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Dover Daily Reporter (Newspaper) - January 20, 1964, Dover, Ohio Th# Associated Press Is The Exclusive News Service of The Reporter In Tuscarawas Count/ VOL 60* NO. 161.    14    PAGES. The Daily Reporter HOME EDITION Largest Circulation In Toscarawas County Dover-New Philadelphia, Ohio, Monday, January 20,1964 Serving Over 10,700 Porn ill* PHONE 4-2167 7CENT3 Funds Sought To Get Industry l. 11       MTL.  I- f .1 • •. • • a Ti . > I . .... ... . "The people of this community, our businessmen and our manufacturers, will make the decision whether we will have a new industry. Their wholehearted support of a $200,000 fund campaign will be that answer.’* This was the challenge dropped yesterday when officials of the Community Improvement Corp. of Tuscarawas County announced that negotiations with a top women’s apparel manufacturer to locate a plant in the county are now at the stage where the Tuscarawas County community must express its interest in industrial growth in terms of dollars. Identity of the manufacturer will be made within a week William Marino, president of Wilmar Furniture Inc. of Dover, was named campaign chairman to raise the funds needed to build a pilot plant for the company and provide working capital for it and future industrial negotiations. "The company is ready to move into temporary quarters for its training program and so, the time has come for Tuscarawas Countians to meet the few commitments they must fulfill in order to assure growth of our community,’’ Marino stated. "There is no doubt in my mind that we can raise the necessary William Marino Gaft Busy ... Tanganyika Mutiny Quietly Withdrawn DAR ES SALAAM, Tanganyika (AP)—President Julius Ny-•rere said in a radio announcement that army mutiners who early today held this city to ransom had returned quietly to their barracks. For a few hours the British feared an African nationalist reolutkm that recently swept tile sultan from his throne in nearby Zanzibar had spread to Tanganyika, one of Hie most stable of' the former British colonies in Africa. A few hundred armed Tanganyika soldiers, demanding better pay and living conditions, had held their British officers as hostage for 12 hours. About SO Brtish officers were reported seized. Britain has no troops stationed In Tanganyika except for British officers on loan to help train the Tanganyika army. Neyeere blamed the incident on a misunderstanding, but said it had been settled after he intervened. Before the mutinous soldiers returned to camp, there were reports of beatings and looting by local Africans who took advantage of the situation. About 50 U.S. government employes plus their dependents are in Tanganyika. The U.S. Embassy in London received a message that so far as was known, all Americans were safe. The Americans include some 25 members of the Peace Corps, most of them engaged in a road-building project and a teaching program outside the capital. Word reaching Nairobi, in neighboring Kenya, said troops of one battalion of the Tanganyika Rifles, the country’s army, seized a barracks IO miles from Dar es Salaam. Then they moved into the capital and grabbed the airport, the cable office, the post office and the official residence of President Juliuu Nyerere. First accounts indicated the mutiny was not particularly political in character. The soldiers were said to be disgruntled over their pay and conditions. It also was understood that some of the army was not involved. The outbreak came two days after "‘Field Marshal" John Okello, military chief of the Zanzibar revolution, flew to See TANGANYIKA, Page I HCF Organization Has Meeting Tonight Trustees of the Dover-New Philadelphia United Community Fund wiU meet tonight at 8 in the YMCA to select new members and to elect officers for the 1964 organization. The meeting is open to anyone who has contributed to the United Community Fund. Weathervane SATURDAY High 42    Low    15 YESTERDAY High 46    Low    41 Elsewhere In U.S. High Low Pr. Albuquerque, clear . 50 22 .01 Chicago, snow ..... 48    36    .33 Cleveland, rain — 44 42 .03 Los Angeles, cloudy 61 49    .. Miami, cloudy ..... 72    69    .. New York, cloudy .. 41 39 Pittsburgh, rain ... 45 40 St. Louis, cloudy ... 61 37 San Flan., rain — 57 53 Washington, cloudy 47 34 TODAY 7 a.m.      44 RAINFALL Last 48 hours .09 inch TOMORROW Sunrise............7:45 Sunset..............5:29 High 40    Low    28 Forecast: Fair, warm. $20 Bill Viewed As Counterfeit Dover police today are searching for an unidentified man who bought a carton of cigarets in Marlowe’s Drug Store, 131 W. 3rd St., and paid for it with a $20 bill, believed to be counterfeit. The man, who passed the bill at 5:30 p.m. Saturday, was described as 5-10, wearing a Navy-blue trench coat and a white shirt with tie. While no expert has examined the bill, police feel it is counterfeit. $200,000. To all the:; citizens, businessmen and industrialists ticularly, who have been asking ‘when are we going to get a new industry?’ I say now is the time for them to show their interest the form of financial support. "Every businessman and professional man ii* the county stake in this new plant, which could employ upwards of 400 county women." Marino said the drive among CIC members already is underway* See INDUSTRY, Page IO Young Sees November Dem Win (Early Story on Page 3) COLUMBUS, Ohio (AP)-Sen Stephen M. Young, suddenly confronted with a battle for his political life, keynoted the Ohio Democratic pre-primary convention today with a prediction the party will win November’s election. “Tfiis year we Ohio Democrats will carry Ohio and help mightily to elect Lyndon B. Johnson President of the United States, thus assuring the future of all Americans,’’ the 74-year old senator told about 500 party leaders from all corners of the state. Still hanging fire, for a decision later in the day, is the question of whether the first preprimary convention in many years will endorse Young for reelection or go along with Marine Lt. Col. John H. Glenn Jr., who jumped into the senatorial race last Friday. Organization stalwarts who informally gave Young the nod nearly two weks ago have assured Young they do not plan to turn their backs on him in favor of the former astronaut. Young said he wants the dorsement. en- Aids Brother, But No Thanks A Doverite who decided a while back he was his brother’s keeper is a disappointed man today. Jimmy Hodges, SO, of West Virginia, has had trouble with the law. He has served about IO years in Moundsville State Prison, W. Va., according to his brother, William, owner-manager of Bill’s Cab Co. of 120Vi N. Tuscarawas Ave. William notified Dover police at 7 this morning that his brother, whom he had recently hired as a driver, had left the area with approximately $60in company funds sometime between midnight and 6:45 a.m. “Jimmy’s been in a lot of trouble and I thought if I gave him chance I could help him. I guess I can’t, though," William said. His brother has been on parole l or 3 or 4 months for breaking and entering. Because William was unwilling to press charges against his brother, Dover police cannot arrest him even if he was ocated. Hodges said he would notify his brother’s parole officer, however. (EDITOR’S NOTE: Herewith The Daily Reporter introduces a new column, which will appear several times each week. It will he light, but sometimes pointed, in nature and spiced with items that would not generally be found in the regular news column.) By CHARLEY DICKENS 'jpaxpayera are footing the bill for campaign expenses of some present county officeholders—or party leaders on the county payroll. How so? Well, certain individuals employed by the county are chasing all over the community getting signatures on petitions or notarizing petitions. One we know of is using a county car. Others are performing similar party tasks while being paid by taxpayers to carry out public duties. Meanwhile, those not in office but running for nomination at the May primary, must use their own transportation and pay their own expenses, and have petitions signed on their own time. If the in-office candidate is a Democrat then Republicans who pay taxes are helping him seek election, and vice versa. It isn’t kosher! Early Tax Action Urged In LBJ Economic Review There's hardly a bank in business today that hasn’t caught hail Columbia because it has reported paid interest for 1963 to Uncle Sam, thereby adding to the tax-payment woes of customers. But don’t blame the savings institutions, folks. They’re just obeying a Congress-passed law! By RAYMOND J. CROWLEY Associated Press Writer WASHINGTON (AP) - President Johnson predicted today record-smashing prosperity in 1964 if Congress acts—“not in one or two or three months but now"—(Mi the $11 billion tax cut. Without it, Johnson warned the legislators, the rosy picture could become harsh—“dashed expectation could turn expansion into recession." In his first economic report to Congress, the new President also cautioned against inflationary price rises. “A series of specific price increases in recent months—especially in manufactured goods— gives me some cause for concern," he said, although he doesn’t anticipate a renewal of the wage-price spiral. He urged business and labor to continue their “excellent" record of price and cost settlements but said he is setting up an “early warning system" by government agencies to guard against potentially inflationary price and wage increases. “In the face of a 44 per cent increase in corporate profits in less than three years and the prospect of further increases to come with the tax cut, I see no warrant for inflationary price rises," he declared. In the economic report to Congress, required annually under the 1946 Employment Act, Johnson made clear he was the new wagonmaster for the New Frontier legislative train. And he pointed with pride at the big steps the country made since 1961, years under Democratic administrations. “Our record $100 billion expansion since early 1961 has carried us past important milestones in the march toward a better life," he said. Turning to last year specifically, he said these advances were made for the first time in history: —The Gross National Product (GNP) — The total output of goods and services—passed the $600 billion mark by year-end. PRITZ NAMES WATER CLERK Warren Swaldo Gets Phila Post Earl L. aine of 115 3rd St. SW, New Philadelphia, has received the following letter from the Sunday Telegraph in London: “The editor of the Sunday Telegraph has much pleasure in acknowledging your kind donation to the Kennedy Memorial Fund." Shortly after the John F. Kennedy assassination, Cline heard about the fund and promptly dispatched $108.50 to London. That was the limit placed on contributions. Evidently one service overlooked when Dover Board of Education arranged for parking area adjacent to the new physical education plant was that for snow removal. Parking there has been somewhat limited with no removal made at any time to date. Christmas has sped by but plans already are evident for the 1964 holidays—or have the downtown lighting decorations and tree stakes in vacant lots just been forgotten? Long-time Bank Employe Dies SUGARCREEK — Mrs. Russell (Fern) Brown, 61, of 134 W. Yoder Ave., well-known area bank teller and church worker, died Saturday noon in Canton Aultman Hospital following a heart attack suffered Friday. Born near here, a daughter of Hie late Eura and Elizabeth Miller Hostetler, she was employed in the local Reeves Bank more than 40 years. A member of the United Church of Christ and its Ladies Guild, she was a Sunday School teacher and sang in the church choir for many years. She also was very active in the County Christian Endeavor and held various offices in that organization throughout the years. Survivors in addition to her husband, include a daughter, Mrs. Glenn (Betty) Maus of Newton Falls; 6 sisters, Mrs. Walter Studer of Signal Mountain, Tenn., Mrs. Maurice Gerber of here, Mrs. Carl Hannel of Sandusky, Mrs. Jerry Edwards of California, Mrs. William Gray of Dover and Mrs. Don Corder of New Philadelphia; 2 brothers, Dennis See EMPLOYE, Page IO County Forms Steering For Vocational School Group Study .01 .08 .21 The Tuscarawas County Board of Education initiated a 20-member steering committee for the proposed area vocational high school and deferred further action on the Goshen-Union Local School District at Saturday’s 3-hour reorgan izational meeting. John Carpenter of Brightwood and William Lebold of Bolivar, re-elected last November, received their oaths of office from Supt. W. E. Laws. Ben Kohl of Gnadenhutten was re-elected board president and Roger Crites of Tuscarawas was named vice president. The board set a meeting of all county boards of education and school administrators for Feb. 5 at 8 p.m. in New Philadelphia’s Welty auditorium. Byrl R. Shoemaker, director of the vocational division of the State Department of Education, will be guest speaker. The steering committee was set up as follows: One delegate from the 14 coun ty school districts, excluding Rush and Union Locals, which have no high schools, to be selected by the respective boards; one delegate from the parochial schools; one from agriculture; one from home economics, and one each from the Tuscarawas County, Twin City and Newcomerstown Chambers of Commerce. Tie steering committee is to determine the areas of vocational education to be included, develop estimates of costs of buildings and equipment, determine school districts to be included and prepare a plan for the school in accordance with the outline provided in the recent survey and submit it to the State Board of Education. Once the plan is approved by the state board, the committee will resubmit the proposal to the 14 districts for final approval and once approved, will select the operating board for the vocational high school. The operating board, under Ohio law, can be either the colin- Women... And Smoking “Smoking and Health/1 the recent report of the advisory committee to the surgeon general of the U.S. Public Health Service, underlined what a lot of people have suspected for a long time: Smoking cigarets is a hazardous business. What this means specifically to women Is treated in 4 stories from Associated Press, the first of which appears today on Page 6. ty board or a group consisting of at least one member from each of the participating school districts. Purpose of the operating board includes the development of the rules, procedures for operations, administration and setting up the building bond issue and operating levies. Supt. Laws stated that he hoped the steering committee could be organized by late February to meet the proposed timetable of a November vote on the bond issue and levy. Estimates of building and equipment costs will be distributed at the Feb. 5 meeting. It was pointed out that if all school districts participate, the county’} $200,000,000 valuation would yield the necessary building funds with less than a one-mill issue over IO years. The ruling from the 5th Dis- See SCHOOL STUDY. Page Id Mayor Joe Pritz of New Philadelphia announced today that Warren Eugene Swaldo, 37, has been appointed chief clerk of the New Philadelphia Municipal Water and Sewage Department. Swaldo, who resides at 221 4th Dr. SE, New Philadelphia, will succeed retiring Lester B. Stone-brook of 709 Hardesty Ave. NW. “I am very happy that we are able to obtain a man of Swaldo’s caliber with such excellent training and experience,’’ Pritz said. The mayor appointed Swaldo to the chief clerk’s post from a list of 3 applicants screened from 17 original applications by the City Democratic Committee. Dover Police Check Minor Auto Mishaps Dover police completed the investigations of 4 traffic mishaps over the weekend. None of the 6 drivers involved were cited. A car driven by Allen J. Bern-hard, 57, of 502 Wooster Ave., Dover, struck one driven by Dennis A. Polilli, 17, of rear 418 Crater Ave. at 10:36 a.m. Sunday. Bernhard was pulling out of a parking space in front of 221 W. 2nd St. and struck Polli’s parked car. At 4:17 p.m. Sunday, a car driven by Ronald D. Walker, 34, of 434 Anoia Ave. NW, New Philadelphia, struck the rear of one driven by Frederick Brandt, 17, of 1209 Crater Ave., who had stopped for traffic at the W. Front and S. Tuscarawas Ave. light. Juanita A. Abel, of 314 Prospect St., Dover, reported to police at 10:30 p.m. Thursday that she had sideswiped a car parked in front of 316 Walnut St. Police found that the car was owned by Robert L. Wallick of RD I, Bolivar. Mary Jean Hunter, 37, of 234 5th St. NE, New Philadelphia, reported that her car was struck by an unknown auto while it was parked on the south side of W. 2nd St. near Cherry Alley between 2:30 and 5 p.m. Saturday. Pritz said that Stonebrook, who has been clerk since 1956, plans to retire Jan. 25 with Swaldo taking over on Monday, Jan. 27, following his provisional appoint-matt. A native of the area, Swaldo is the oldest son of Mr. and Mrs. Eugene J. Swaldo of 364 3rd St. NW, New Philadelphia. He has 4 sisters and 5 brothers, aU of whom reside in the area. A graduate of Midvale High, Swaldo attended New Philadelphia Business College completing courses in office procedures, typing, payroll and timekeeping. For the past 13 years he has been a clerk and timekeeper in the accounting department of the U.S. Concrete Pipe Co. near Uhrichsville where he began working 21 years ago on a parttime basis while still a student at Midvale. The new clerk is afflicted with partial paralysis and has walked with crutches since being stricken with polio when he was only one year old. “I feel quite proud to get the opportunity to serve the City of New Philadelphia in this position and I promise the duties will always receive my undivided attention and best efforts," he said today. A homeowner, Swaldo is married to the former Peggy Lorenz of RD 4, New Philadelphia, and is the father of a son, Kevin, age 4Vi years. is up $70 —Personal income billion—17 per cent. —Personal income (befor# taxes) reached an average rat* of some $2,500 per capita by year-end. —After-tax income of indrviO' uals exceeded $400 billion f°r the year. —Corporate profits exceeded $50 billion before taxes and billion after taxes. — Residential construction passed $25 billion. — Civilian employment exceeded 70 million for the year. Johnson said this $600 billion annual rate the GNP reached in the fourth quarter of 1963 i# a 16 per cent increase sine# 1961. With the tax cut, he added. GNP should soar to a whopping $623 billion in 1964. When fully effective in 1965, he asserted, the cut will “send well over $11 billion annually coursing through the arteries of the private economy.” Benefits will be reaped year See TAX ACTION, Page 2 'Missing' Child Naps Under Box A babysitter for Atty, and Mrs. James Stevenson of 333 N. Broadway reported to New Philadelphia police at 6:24 Saturday night that one of their children had disappeared from the home. Police searched the area but it was later learned the daughter was hiding in a cardboard dollhouse in the home. DAY BRIGHTENER Phila School Is Entered A breakin at East Elementary School on Fair Ave. NE was investigated this morning by New Philadelphia police. Windows were broken in 3 doors to gain entrance to separate sections of the building, although nothing was reported missing. Officers said they found marks in the hall where someone apparently had gone “shoe skating.’’ Council Meets Dover City Council will meet in regular session tonight at 7:30 in City Hall Chambers. Dog Tog Deadline Today is the deadline for civ taming dog and kennel licenses. Auditor Donald Kinsey reminded county residents. After 4 p.m., a $1 penalty will be assessed the $2 dog licenses and a $5 penalty on the $10 kennel licenses. New BUC Office Opens Bureau of Unemployment Compensation and Ohio State Employment Service business shifted to the new BUC building at 407 4th St. NW, New Philadelphia, this morning, the opening day of the $150,000 facility. Tie old office at 112 Fair Ave. NE was closed Saturday with final moving of records and equipment. Phila Girl, 18, Still Missing Jane Hidey, 18, of 232 Commercial Ave. SE, New Philadelphia, is still on the missing person list of New Philadelphia police. An unidentified caller told officers over the weekend that he had seen the girl with Chris Bechtel on Friday morning on a county road between Roswell and Barnhill. The girl disappeared that morning at 7:30 a.m. Gets SA Promotion Lt. Dennis Blanchard, associate office of Dover’s Salvation Army Corps for the last 7 months, has been promoted to captain, according to an announcement Sunday in the Citadel. Blanchard is responsible for youth work in th* Dover Corps and is aide de camp to Brig. William Murtaugh. Notification of the promotion wa* received from the chief secretary’s office of the eastern territorial headquarters in New York City. Vasbinder Files Loren Vasbinder of Dover has the distinction of being the first candidate to file petitions fcr the May primary. County Bofrd of Elections Clerk Victor Turner said this morning that Vasbinder had filed his petitions for the Democrat nomination for county recorder. ON THE INSIDE A nonconformist is one who keeps gloves in the glove compartment. Dear Abby ....... Your Hodoscope .. i Around The World Renamed To Park Unit Cor en On Bridge Hospital News New Philadelphia Mayor Jo- Obituaries ........ seph Pritz said this morning that Television ....... he ha* reappointed Bob Borger ^fB.$ pagcs ;; of 140 North Ave. to the Tuscola Dr Crane ........ Park Board.    I Dr. Alvarez .... 13 13 IO 13 IO 8 i 9 * Sc 7 U $r> i ;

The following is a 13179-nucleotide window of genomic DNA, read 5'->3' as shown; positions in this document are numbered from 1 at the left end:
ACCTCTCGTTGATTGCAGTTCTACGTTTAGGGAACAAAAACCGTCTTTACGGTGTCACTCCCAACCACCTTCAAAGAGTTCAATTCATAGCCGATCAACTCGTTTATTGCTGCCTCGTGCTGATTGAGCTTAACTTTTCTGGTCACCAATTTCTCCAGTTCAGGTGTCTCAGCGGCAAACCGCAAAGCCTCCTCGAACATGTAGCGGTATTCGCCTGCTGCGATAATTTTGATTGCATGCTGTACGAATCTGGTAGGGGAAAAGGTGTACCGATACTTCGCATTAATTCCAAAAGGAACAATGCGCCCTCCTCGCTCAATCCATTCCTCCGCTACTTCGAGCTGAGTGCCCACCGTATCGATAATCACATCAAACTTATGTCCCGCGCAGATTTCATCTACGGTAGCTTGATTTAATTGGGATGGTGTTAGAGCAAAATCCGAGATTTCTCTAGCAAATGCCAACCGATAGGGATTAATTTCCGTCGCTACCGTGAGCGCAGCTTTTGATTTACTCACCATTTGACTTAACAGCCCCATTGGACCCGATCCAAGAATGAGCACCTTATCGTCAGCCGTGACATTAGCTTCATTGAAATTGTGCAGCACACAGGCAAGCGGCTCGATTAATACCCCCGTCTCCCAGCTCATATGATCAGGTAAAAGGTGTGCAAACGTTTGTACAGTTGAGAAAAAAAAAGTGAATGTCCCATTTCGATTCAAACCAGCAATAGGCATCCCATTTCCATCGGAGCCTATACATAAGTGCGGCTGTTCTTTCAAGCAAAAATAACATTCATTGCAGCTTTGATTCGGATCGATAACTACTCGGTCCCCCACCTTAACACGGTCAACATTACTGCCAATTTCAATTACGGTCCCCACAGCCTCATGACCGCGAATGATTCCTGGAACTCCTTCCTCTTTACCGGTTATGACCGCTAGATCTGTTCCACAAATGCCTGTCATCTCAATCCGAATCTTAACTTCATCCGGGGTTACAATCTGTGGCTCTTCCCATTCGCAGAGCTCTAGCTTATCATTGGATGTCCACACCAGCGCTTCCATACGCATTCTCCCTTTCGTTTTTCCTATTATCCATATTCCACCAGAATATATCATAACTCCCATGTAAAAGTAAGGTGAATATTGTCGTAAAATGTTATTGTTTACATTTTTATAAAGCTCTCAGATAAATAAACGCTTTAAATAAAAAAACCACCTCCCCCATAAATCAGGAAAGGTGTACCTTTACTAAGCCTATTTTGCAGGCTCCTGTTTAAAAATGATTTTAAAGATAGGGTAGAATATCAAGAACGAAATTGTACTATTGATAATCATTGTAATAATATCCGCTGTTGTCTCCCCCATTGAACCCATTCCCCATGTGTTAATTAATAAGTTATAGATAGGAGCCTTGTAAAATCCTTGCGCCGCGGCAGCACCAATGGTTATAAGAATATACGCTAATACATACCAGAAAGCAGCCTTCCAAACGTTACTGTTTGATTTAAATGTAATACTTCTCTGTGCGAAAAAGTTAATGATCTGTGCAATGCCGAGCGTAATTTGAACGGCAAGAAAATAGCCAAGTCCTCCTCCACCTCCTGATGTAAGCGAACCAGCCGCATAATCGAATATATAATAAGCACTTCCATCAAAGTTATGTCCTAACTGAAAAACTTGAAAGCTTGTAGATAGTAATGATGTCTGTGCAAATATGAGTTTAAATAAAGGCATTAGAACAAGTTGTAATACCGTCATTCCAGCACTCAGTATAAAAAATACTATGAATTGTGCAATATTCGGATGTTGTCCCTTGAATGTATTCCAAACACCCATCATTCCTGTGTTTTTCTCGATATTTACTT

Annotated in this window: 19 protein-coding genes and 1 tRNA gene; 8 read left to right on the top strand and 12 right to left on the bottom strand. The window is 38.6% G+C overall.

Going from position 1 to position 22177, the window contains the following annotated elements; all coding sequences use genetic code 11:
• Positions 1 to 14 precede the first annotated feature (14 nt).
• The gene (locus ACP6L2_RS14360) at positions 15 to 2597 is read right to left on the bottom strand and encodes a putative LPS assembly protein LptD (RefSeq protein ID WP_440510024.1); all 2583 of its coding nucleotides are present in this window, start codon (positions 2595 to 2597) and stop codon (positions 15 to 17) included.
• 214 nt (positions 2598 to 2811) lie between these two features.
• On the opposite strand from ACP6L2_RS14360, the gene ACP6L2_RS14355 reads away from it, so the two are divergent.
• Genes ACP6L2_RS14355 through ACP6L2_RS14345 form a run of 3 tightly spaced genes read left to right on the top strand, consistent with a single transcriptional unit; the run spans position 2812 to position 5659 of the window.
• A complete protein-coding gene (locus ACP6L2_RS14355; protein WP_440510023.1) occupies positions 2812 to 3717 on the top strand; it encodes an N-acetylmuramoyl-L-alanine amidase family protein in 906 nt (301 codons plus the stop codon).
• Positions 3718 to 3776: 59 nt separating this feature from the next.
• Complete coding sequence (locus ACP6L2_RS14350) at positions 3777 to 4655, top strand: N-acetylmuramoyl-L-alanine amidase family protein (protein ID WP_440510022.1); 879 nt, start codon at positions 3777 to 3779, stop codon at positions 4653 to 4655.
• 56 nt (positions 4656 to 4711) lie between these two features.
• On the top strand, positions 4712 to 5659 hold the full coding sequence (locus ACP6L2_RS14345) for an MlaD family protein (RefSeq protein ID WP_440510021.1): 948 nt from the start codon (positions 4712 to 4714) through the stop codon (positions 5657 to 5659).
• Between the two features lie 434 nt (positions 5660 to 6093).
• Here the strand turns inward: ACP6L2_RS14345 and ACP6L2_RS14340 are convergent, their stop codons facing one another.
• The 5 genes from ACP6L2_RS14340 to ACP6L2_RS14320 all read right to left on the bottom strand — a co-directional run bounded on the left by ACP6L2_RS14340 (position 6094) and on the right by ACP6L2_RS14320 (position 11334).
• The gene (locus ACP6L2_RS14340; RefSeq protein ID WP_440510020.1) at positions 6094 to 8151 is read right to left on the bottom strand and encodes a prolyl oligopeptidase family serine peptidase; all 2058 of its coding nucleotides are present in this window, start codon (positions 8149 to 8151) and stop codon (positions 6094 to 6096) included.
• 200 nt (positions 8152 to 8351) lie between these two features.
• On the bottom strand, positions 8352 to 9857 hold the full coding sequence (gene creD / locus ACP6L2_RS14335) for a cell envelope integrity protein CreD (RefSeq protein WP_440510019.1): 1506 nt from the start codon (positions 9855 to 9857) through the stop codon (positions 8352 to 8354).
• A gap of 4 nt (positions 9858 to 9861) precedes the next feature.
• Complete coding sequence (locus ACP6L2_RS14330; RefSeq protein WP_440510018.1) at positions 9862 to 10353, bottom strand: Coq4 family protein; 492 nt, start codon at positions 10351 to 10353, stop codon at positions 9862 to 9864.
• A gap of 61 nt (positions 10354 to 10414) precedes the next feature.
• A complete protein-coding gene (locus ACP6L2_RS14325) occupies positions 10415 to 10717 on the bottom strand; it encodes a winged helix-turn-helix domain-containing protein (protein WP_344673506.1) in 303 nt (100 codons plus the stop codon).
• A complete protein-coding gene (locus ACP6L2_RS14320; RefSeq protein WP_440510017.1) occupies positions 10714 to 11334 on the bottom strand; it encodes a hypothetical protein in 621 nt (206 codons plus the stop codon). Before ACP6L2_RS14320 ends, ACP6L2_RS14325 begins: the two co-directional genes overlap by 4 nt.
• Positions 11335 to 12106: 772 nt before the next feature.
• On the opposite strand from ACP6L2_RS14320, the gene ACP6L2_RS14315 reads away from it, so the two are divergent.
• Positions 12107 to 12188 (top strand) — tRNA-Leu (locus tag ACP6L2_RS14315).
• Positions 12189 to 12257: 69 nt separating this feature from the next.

Clippings and Obituaries for the Dover Daily Reporter